As the Tsar was leaving, Dmitry rushed forward to fire. The attempt was thwarted by Osip Komissarov, a peasant-born hatter's apprentice, who jostled Karakozov's elbow right before the shot was fired

April 16, 1889 -
Charles Spencer Chaplin, Jr, actor, writer, songwriter, composer, film producer and director was born on this date.

According to his daughter Geraldine Chaplin, in the last years of his life Chaplin began to worry that he might not be remembered after his death. This was a major reason why he allowed his trademark character The Little Tramp to appear on several commercial products in the 1970s.

April 16, 1912 -
Harriet Quimby, in a Bleriot monoplane, became the first woman to fly solo over the English Channel on this date.

Her achievement was overshadowed in the press however, by reports of the sinking of the Titanic.

April 16 1912 -
The remains of the R.M.S. Titanic came to rest at the bottom of the sea on this date. The unsinkable ship sank after being torn by iceberg. Of a total of 2,208 people, only 712 survived; 1,496 perished.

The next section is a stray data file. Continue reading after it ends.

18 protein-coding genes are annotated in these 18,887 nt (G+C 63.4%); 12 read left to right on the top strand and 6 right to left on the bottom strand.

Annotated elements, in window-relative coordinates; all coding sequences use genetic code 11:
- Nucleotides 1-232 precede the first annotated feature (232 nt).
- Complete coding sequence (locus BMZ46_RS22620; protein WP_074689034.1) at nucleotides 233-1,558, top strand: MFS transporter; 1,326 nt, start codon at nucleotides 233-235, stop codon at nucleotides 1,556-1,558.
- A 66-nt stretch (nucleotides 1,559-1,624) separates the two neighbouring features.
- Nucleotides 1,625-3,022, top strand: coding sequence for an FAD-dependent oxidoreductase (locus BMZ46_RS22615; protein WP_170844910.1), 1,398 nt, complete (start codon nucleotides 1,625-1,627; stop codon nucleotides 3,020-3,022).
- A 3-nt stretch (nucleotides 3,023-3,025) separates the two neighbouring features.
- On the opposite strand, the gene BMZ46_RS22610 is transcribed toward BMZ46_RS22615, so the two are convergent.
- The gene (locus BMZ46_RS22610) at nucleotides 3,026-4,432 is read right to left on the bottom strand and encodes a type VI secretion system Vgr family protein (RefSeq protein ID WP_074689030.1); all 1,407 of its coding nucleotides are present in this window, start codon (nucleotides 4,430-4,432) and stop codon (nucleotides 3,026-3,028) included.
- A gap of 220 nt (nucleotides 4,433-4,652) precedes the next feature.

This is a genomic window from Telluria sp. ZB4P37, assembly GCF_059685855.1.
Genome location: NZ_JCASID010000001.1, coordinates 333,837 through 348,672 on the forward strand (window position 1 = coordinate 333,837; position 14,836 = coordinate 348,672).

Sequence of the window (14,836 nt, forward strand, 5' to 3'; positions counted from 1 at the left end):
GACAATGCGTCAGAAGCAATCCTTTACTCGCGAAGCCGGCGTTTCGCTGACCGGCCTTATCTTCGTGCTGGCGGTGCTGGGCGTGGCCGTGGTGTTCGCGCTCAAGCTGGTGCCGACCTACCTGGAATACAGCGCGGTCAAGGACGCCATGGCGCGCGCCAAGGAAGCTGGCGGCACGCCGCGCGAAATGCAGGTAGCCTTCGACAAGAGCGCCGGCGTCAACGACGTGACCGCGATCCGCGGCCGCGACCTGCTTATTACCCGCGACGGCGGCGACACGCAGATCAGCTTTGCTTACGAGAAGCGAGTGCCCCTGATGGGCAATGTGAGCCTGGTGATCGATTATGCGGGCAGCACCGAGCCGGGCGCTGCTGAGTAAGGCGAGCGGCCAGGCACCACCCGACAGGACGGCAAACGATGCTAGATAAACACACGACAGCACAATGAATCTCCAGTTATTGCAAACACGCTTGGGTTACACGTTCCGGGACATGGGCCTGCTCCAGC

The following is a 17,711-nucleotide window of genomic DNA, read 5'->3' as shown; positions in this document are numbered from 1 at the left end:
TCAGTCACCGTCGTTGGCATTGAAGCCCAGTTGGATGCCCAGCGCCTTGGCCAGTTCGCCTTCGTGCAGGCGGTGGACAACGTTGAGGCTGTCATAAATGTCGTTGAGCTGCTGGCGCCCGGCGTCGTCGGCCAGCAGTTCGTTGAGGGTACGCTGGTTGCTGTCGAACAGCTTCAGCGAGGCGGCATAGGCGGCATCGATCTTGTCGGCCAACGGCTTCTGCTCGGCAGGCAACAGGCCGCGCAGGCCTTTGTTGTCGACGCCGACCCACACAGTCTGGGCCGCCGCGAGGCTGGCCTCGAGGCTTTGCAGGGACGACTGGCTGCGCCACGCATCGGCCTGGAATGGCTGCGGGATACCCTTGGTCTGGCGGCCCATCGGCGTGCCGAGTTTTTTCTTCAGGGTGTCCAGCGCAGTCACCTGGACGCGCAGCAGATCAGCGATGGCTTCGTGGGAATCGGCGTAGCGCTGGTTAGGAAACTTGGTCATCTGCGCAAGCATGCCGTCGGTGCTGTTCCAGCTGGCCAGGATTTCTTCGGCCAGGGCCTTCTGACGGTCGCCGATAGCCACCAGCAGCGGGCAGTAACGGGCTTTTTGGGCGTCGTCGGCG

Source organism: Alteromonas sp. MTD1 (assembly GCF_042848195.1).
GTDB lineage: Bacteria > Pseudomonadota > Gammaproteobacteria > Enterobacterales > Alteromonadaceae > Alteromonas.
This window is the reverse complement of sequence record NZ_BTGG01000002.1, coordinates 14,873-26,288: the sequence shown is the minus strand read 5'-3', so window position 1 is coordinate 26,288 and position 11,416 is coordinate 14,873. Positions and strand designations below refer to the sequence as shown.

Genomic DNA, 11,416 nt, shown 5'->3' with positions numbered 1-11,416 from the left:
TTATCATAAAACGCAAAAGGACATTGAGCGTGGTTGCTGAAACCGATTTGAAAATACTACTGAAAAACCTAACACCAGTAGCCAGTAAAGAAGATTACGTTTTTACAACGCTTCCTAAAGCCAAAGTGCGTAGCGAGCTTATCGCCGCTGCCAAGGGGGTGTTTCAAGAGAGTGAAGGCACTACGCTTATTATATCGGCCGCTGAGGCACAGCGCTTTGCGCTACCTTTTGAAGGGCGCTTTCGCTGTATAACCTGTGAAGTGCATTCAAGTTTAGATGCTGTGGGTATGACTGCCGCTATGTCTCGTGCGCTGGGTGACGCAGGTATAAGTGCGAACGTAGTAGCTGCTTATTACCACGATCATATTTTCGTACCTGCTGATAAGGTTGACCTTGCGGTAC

If the lifeboats had been filled to capacity, 1,178 people could have been saved. Of the first-class, 201 were saved (60%) and 123 died. Of the second-class, 118 (44%) were saved and 167 were lost. Of the third-class, 181 were saved (25%) and 527 perished. Of the crew, 212 were saved (24%) and 679 perished. The majority of deaths were caused by victims succumbing to hypothermia in the 28 °F (-2 °C) water.  Of particular note, the entire complement of the 35-member Engineering Staff (25 engineers, 6 electricians, two boilermakers, one plumber, and one writer/engineer's clerk) were lost.